Hayden's Ferry Review


Website of the Week: On Earth As it Is

On Earth As it Is is a project broadcasting prayer as story, and story as prayer. It is a continuous cycle (think of it as an exibition of ∞) of narrative and monologues addressed to God from different positions of faith. A new piece is posted each week, and the writers so far include Melanie Rae Thon, Erin McGraw, Michael Kimball, Ken Baumann, Adam Robinson, and ASU's own Melissa Pritchard. Need some reasoning behind the force? Erin McGraw writes, "Because destruction might pave the way to salvation, but salvation can be destroyed again."

Here's an excerpt from Melissa Pritchard's contribution, "Decomposing Articles of Faith":

Maker of Heaven and Earth

Samuel Beckett remembered his mother’s womb, even its color.

I recall being hanged on some medieval gallows.

I met a soul mate in Prague last summer—a Pakistani diplomat who claimed his hands had been cut off in a former life, and that he had known me for lifetimes. I insisted my head had been cut off in a former life with the result that in this life, it has made me afraid to speak up for years, and has given me an hysteric’s loathing of necklaces and neck scarves. Perhaps in one of our lifetimes together, she quipped drily, you lacked your hands and I was minus my head. Oh yes, most definitely, said the kindly, if not kingly, Pakistani man, lubriciously rubbing together his attached hands.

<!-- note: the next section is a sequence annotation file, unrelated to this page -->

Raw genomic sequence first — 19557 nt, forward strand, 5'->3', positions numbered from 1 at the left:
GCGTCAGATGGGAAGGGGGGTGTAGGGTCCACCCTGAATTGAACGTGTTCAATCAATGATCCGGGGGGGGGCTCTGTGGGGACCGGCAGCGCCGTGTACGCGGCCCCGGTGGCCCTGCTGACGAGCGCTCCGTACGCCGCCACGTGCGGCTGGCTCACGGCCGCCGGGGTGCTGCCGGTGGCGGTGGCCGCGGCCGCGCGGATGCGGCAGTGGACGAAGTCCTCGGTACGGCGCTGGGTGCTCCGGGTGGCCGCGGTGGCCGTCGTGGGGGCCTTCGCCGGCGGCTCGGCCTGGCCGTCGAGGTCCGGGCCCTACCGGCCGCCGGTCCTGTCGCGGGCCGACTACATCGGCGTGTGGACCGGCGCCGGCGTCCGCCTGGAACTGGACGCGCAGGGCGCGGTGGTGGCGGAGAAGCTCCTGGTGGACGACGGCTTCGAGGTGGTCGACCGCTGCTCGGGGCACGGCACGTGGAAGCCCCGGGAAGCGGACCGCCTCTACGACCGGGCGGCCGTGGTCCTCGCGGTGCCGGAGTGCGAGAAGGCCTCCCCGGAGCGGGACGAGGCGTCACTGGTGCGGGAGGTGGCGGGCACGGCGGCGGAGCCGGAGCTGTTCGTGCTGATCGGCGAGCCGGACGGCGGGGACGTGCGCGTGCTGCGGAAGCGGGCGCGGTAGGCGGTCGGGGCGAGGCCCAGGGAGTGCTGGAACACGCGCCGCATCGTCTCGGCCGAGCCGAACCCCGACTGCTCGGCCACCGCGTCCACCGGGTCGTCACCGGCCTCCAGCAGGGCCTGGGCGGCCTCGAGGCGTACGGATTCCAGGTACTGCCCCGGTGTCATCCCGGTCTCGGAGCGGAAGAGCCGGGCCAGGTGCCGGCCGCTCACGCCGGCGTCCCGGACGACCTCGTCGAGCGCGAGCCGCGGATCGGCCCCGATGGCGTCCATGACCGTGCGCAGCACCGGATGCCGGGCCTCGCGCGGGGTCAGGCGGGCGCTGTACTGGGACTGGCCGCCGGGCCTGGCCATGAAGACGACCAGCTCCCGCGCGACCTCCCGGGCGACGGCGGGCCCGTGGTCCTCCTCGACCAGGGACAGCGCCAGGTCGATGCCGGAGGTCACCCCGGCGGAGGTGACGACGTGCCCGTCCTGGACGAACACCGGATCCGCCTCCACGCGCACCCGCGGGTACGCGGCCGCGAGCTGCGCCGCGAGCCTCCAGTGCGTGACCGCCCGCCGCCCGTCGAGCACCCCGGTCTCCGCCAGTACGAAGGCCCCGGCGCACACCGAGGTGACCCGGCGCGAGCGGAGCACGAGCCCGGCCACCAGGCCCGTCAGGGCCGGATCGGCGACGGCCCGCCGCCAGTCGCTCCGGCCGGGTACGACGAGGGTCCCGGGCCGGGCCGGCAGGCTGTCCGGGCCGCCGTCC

We believe what makes us happy. I am happiest believing in God, not so much the

Singular deity, the divinely molded One, but a permeable, porous, timeless, palpable outside-the-law essence informing all things high and low. God as: good vibration.

And Of All That Is Seen and Unseen

Swimming in the pool yesterday morning, I came upon a small sickle shaped eucalyptus leaf, floating on the water’s turquoise surface. The leaf was blackened with hundreds of ants, the leaf their life raft. I picked the leaf out of the pool, laid it on the ledge and studied its miniature horrorscape—the ants on the bottom layers were clearly deceased, the ones at the top, a few, not many, were still alive. Survivors. How had this tragedy unfolded, how did hundreds of ants—and were they of the same tribal declension?—wind up on a eucalyptus leaf pale and hooked as a nail paring, and what of me, their Deity, come upon them, rescuing those still alive—would they tell stories of me, of the great wet-head, chlorine scented deity who saved them? Will religions and sub-religions be built around their extinguished memory of me? Is that how God looks down upon us We Willie Winkees on earth, ants heaped on a curving leaf in various stages of fornication, a-sup, a-reveling, a-death and a-dying?